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Uvalde school police chief says he didn't know that he was in charge during the child massacre and explains why he didn't know about 911 calls from children inside
Image Source: KTVT-TV YouTube video screenshot

Uvalde school police chief says he didn't know that he was in charge during the child massacre and explains why he didn't know about 911 calls from children inside

The Uvalde school police chief who has been lambasted for the lack of police response in the child massacre said that he didn't know he was in charge at the time and explained how he didn't know about 911 calls coming from inside the school.

Pete Arredondo, the chief of police for the Uvalde school district, made the revelations in an interview with the Texas Tribune that was published Thursday.

He went through a moment by moment recollection of what he did during the hour that the shooter was locked in with children at Robb Elementary School and kept killing them.

Arredondo assumed that some other officer or official had taken control of the larger response. He took on the role of a front-line responder.

He said he never considered himself the scene’s incident commander and did not give any instruction that police should not attempt to breach the building. DPS officials have described Arredondo as the incident commander and said Arredondo made the call to stand down and treat the incident as a “barricaded suspect,” which halted the attempt to enter the room and take down the shooter. “I didn’t issue any orders,” Arredondo said. “I called for assistance and asked for an extraction tool to open the door.”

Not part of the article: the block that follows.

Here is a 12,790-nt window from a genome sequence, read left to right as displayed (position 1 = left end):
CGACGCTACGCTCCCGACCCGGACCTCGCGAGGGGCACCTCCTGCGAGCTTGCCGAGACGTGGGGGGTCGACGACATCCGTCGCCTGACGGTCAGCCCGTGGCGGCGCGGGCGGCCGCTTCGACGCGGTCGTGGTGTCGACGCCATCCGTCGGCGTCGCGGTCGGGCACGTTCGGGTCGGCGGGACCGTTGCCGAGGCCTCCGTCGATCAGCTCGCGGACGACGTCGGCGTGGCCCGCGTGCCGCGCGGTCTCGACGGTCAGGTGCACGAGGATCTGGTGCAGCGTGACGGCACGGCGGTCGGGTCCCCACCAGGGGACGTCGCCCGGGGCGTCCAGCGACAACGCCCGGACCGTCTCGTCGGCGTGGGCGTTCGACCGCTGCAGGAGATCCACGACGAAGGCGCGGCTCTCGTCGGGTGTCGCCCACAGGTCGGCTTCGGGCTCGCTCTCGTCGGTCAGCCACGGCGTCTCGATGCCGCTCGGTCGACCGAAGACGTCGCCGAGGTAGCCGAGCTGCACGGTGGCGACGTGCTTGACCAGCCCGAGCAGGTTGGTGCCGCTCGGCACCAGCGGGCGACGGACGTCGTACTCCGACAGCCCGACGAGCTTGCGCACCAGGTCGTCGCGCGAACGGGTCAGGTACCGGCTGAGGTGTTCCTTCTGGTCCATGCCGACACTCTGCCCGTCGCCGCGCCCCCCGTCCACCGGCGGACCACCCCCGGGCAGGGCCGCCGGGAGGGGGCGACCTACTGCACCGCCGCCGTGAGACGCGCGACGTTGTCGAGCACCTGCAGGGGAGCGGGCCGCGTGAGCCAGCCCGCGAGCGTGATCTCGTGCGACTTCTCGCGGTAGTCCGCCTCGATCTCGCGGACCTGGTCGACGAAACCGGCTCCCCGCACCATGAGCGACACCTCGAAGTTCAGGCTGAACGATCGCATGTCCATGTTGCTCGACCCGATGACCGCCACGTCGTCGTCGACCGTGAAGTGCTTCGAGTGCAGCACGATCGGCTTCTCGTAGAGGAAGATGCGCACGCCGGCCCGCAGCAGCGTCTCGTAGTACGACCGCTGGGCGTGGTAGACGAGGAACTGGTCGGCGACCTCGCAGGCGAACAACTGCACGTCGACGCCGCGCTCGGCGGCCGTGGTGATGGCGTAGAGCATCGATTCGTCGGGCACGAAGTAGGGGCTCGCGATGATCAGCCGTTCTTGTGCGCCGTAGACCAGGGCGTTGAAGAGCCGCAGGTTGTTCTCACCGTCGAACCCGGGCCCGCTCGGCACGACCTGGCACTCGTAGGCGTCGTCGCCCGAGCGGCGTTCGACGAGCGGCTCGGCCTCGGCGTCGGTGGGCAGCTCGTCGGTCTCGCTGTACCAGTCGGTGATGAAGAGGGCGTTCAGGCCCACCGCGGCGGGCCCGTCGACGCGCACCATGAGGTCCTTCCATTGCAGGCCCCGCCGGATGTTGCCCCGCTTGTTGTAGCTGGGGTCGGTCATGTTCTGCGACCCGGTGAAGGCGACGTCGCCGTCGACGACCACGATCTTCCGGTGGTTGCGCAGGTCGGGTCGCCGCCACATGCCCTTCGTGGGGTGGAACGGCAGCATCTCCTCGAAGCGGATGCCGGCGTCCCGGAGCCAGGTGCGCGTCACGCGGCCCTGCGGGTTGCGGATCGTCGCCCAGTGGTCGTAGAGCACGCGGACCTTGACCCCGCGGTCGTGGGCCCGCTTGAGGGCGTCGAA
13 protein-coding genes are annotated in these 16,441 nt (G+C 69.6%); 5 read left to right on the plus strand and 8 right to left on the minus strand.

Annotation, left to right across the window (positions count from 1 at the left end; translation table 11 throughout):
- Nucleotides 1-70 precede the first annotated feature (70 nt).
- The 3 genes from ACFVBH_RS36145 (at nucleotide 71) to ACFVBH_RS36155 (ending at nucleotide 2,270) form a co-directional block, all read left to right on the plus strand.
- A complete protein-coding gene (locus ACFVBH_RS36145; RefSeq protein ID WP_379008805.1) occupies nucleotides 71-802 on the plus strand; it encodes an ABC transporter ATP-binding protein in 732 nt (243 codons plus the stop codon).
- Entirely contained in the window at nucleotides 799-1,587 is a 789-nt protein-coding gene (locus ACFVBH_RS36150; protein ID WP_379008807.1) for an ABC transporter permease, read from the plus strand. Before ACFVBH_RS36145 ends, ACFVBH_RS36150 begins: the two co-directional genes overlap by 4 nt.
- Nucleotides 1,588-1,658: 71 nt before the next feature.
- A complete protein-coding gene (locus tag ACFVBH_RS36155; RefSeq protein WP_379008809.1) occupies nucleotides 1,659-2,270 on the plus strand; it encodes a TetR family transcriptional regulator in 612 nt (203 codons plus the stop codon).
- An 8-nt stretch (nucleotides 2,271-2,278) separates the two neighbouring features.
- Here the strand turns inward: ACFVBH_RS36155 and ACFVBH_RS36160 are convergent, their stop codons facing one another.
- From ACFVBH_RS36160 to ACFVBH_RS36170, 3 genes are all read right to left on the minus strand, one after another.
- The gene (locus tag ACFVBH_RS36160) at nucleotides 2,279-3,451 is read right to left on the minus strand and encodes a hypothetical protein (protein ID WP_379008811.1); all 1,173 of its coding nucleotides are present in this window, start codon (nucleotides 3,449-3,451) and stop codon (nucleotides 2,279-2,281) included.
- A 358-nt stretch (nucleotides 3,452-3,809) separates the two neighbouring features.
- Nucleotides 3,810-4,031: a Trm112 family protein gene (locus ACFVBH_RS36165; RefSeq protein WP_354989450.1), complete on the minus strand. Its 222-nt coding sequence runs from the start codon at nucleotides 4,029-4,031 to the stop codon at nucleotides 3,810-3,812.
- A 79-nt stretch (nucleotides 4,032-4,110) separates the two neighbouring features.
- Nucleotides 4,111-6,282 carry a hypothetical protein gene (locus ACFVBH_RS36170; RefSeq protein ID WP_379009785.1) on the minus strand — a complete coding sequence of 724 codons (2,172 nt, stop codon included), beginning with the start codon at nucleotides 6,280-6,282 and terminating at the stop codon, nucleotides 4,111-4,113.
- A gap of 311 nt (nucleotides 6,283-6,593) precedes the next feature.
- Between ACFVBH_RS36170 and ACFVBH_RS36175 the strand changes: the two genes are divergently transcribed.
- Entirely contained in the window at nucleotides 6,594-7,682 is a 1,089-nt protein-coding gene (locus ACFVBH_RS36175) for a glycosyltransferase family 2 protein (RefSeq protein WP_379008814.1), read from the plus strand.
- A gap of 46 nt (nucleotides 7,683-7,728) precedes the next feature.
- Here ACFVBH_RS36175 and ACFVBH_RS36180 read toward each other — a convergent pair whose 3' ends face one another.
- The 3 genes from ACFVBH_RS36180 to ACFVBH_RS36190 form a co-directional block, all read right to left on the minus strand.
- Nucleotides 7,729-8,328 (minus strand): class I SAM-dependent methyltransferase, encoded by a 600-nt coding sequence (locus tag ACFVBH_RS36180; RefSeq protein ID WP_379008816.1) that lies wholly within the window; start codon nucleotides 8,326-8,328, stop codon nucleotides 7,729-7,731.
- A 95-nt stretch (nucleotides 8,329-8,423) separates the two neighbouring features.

Arredondo also cleared up the mystery surrounding why police didn't take more aggressive measures to save the children inside the school who were calling 911 and begging for help.

He said that he had rushed off to the incident and left his radios behind, which limited his access to information from other police.

To Arredondo, the choice was logical. An armed killer was loose on the campus of the elementary school. Every second mattered. He wanted both hands free to hold his gun, ready to aim and fire quickly and accurately if he encountered the gunman.

He said that when he made his way to the two classrooms of the incident that he had assumed the gunman had barricaded himself in. According to his account, no one in the hallway told him about the 911 calls being made from inside the rooms, and he had no radios to become informed about the calls.

A police tactics expert told the Tribune that the chief being without a radio was inexplicable and "inconceivable."

Arredondo went on to defend the actions of the police and said they did not hesitate to defend the teachers and children.

“Not a single responding officer ever hesitated, even for a moment, to put themselves at risk to save the children,” Arredondo said. “We responded to the information that we had and had to adjust to whatever we faced. Our objective was to save as many lives as we could, and the extraction of the students from the classrooms by all that were involved saved over 500 of our Uvalde students and teachers before we gained access to the shooter and eliminated the threat.”

The Tribune reported that Arredondo has received death threats and has had to go into hiding over the police response to the massacre.

He was also raised in Uvalde, and had attended Robb Elementary School as a boy.

Here's a local news report about the unbelievable statement:

Uvalde school police chief says he did not know he was in command during shootingwww.youtube.com

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